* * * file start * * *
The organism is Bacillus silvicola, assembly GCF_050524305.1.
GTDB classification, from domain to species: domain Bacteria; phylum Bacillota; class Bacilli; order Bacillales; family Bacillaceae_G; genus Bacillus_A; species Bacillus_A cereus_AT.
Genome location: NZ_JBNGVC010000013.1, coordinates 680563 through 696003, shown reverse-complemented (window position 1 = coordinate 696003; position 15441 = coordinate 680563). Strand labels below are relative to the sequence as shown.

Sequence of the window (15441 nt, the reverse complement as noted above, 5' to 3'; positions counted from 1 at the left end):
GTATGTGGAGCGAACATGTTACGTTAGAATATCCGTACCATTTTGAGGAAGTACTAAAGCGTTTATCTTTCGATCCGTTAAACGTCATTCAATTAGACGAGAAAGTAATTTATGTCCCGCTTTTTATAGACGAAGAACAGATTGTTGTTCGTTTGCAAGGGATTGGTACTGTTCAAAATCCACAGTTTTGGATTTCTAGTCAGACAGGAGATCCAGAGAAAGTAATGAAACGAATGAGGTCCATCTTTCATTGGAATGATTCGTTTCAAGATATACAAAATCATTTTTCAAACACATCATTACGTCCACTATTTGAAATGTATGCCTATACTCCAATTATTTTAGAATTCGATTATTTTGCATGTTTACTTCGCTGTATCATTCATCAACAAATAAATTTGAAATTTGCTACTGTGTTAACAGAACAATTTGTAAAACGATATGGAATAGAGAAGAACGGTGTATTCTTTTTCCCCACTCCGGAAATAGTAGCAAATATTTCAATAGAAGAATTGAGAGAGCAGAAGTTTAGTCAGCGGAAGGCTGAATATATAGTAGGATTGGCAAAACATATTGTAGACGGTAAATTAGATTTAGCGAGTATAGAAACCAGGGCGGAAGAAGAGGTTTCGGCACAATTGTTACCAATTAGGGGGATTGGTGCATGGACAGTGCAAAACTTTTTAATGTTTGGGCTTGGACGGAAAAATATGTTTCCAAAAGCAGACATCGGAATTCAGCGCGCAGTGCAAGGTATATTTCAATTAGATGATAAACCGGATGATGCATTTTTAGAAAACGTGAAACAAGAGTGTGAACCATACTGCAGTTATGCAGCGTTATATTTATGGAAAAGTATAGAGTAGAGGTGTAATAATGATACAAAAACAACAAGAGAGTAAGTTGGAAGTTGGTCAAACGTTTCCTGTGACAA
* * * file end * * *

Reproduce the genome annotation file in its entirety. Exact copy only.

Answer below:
The organism is Bacillus silvicola, assembly GCF_050524305.1.
GTDB classification, from domain to species: domain Bacteria; phylum Bacillota; class Bacilli; order Bacillales; family Bacillaceae_G; genus Bacillus_A; species Bacillus_A cereus_AT.
Genome location: NZ_JBNGVC010000013.1, coordinates 680563 through 696003, shown reverse-complemented (window position 1 = coordinate 696003; position 15441 = coordinate 680563). Strand labels below are relative to the sequence as shown.

Sequence of the window (15441 nt, the reverse complement as noted above, 5' to 3'; positions counted from 1 at the left end):
GTATGTGGAGCGAACATGTTACGTTAGAATATCCGTACCATTTTGAGGAAGTACTAAAGCGTTTATCTTTCGATCCGTTAAACGTCATTCAATTAGACGAGAAAGTAATTTATGTCCCGCTTTTTATAGACGAAGAACAGATTGTTGTTCGTTTGCAAGGGATTGGTACTGTTCAAAATCCACAGTTTTGGATTTCTAGTCAGACAGGAGATCCAGAGAAAGTAATGAAACGAATGAGGTCCATCTTTCATTGGAATGATTCGTTTCAAGATATACAAAATCATTTTTCAAACACATCATTACGTCCACTATTTGAAATGTATGCCTATACTCCAATTATTTTAGAATTCGATTATTTTGCATGTTTACTTCGCTGTATCATTCATCAACAAATAAATTTGAAATTTGCTACTGTGTTAACAGAACAATTTGTAAAACGATATGGAATAGAGAAGAACGGTGTATTCTTTTTCCCCACTCCGGAAATAGTAGCAAATATTTCAATAGAAGAATTGAGAGAGCAGAAGTTTAGTCAGCGGAAGGCTGAATATATAGTAGGATTGGCAAAACATATTGTAGACGGTAAATTAGATTTAGCGAGTATAGAAACCAGGGCGGAAGAAGAGGTTTCGGCACAATTGTTACCAATTAGGGGGATTGGTGCATGGACAGTGCAAAACTTTTTAATGTTTGGGCTTGGACGGAAAAATATGTTTCCAAAAGCAGACATCGGAATTCAGCGCGCAGTGCAAGGTATATTTCAATTAGATGATAAACCGGATGATGCATTTTTAGAAAACGTGAAACAAGAGTGTGAACCATACTGCAGTTATGCAGCGTTATATTTATGGAAAAGTATAGAGTAGAGGTGTAATAATGATACAAAAACAACAAGAGAGTAAGTTGGAAGTTGGTCAAACGTTTCCTGTGACAA